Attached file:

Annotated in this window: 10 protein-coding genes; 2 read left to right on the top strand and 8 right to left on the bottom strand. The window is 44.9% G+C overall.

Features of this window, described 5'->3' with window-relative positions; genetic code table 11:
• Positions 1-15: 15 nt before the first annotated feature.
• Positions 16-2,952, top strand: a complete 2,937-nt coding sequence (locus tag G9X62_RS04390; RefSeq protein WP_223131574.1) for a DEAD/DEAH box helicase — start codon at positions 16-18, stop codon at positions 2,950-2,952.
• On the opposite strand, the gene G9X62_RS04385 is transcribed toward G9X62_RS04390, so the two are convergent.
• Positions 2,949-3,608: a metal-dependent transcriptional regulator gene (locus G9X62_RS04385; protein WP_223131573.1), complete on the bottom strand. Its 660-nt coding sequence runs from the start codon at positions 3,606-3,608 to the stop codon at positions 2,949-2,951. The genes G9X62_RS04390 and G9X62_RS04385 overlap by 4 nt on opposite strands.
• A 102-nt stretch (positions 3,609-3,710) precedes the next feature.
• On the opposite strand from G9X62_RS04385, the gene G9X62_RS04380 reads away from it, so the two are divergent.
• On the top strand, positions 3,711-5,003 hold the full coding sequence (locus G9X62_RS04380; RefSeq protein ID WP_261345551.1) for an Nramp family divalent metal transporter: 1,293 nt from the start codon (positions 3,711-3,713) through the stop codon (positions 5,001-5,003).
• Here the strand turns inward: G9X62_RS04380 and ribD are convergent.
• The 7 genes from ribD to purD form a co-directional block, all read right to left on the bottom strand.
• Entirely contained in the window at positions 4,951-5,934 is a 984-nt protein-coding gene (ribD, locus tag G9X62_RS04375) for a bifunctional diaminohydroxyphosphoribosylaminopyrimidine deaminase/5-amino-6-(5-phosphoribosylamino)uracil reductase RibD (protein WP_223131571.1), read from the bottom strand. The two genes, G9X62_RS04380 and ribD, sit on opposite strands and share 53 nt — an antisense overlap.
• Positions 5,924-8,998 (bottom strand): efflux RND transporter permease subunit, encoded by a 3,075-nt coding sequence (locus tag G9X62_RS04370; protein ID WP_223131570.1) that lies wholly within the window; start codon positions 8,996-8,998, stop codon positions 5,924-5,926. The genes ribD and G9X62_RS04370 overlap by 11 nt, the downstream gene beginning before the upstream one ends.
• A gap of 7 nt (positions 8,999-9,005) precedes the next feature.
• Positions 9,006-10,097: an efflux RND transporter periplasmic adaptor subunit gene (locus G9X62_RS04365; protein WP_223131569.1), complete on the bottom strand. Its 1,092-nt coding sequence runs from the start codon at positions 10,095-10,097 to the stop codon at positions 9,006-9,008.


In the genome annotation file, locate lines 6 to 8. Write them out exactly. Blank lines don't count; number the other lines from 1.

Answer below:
• Positions 2,949-3,608: a metal-dependent transcriptional regulator gene (locus G9X62_RS04385; protein WP_223131573.1), complete on the bottom strand. Its 660-nt coding sequence runs from the start codon at positions 3,606-3,608 to the stop codon at positions 2,949-2,951. The genes G9X62_RS04390 and G9X62_RS04385 overlap by 4 nt on opposite strands.
• A 102-nt stretch (positions 3,609-3,710) precedes the next feature.
• On the opposite strand from G9X62_RS04385, the gene G9X62_RS04380 reads away from it, so the two are divergent.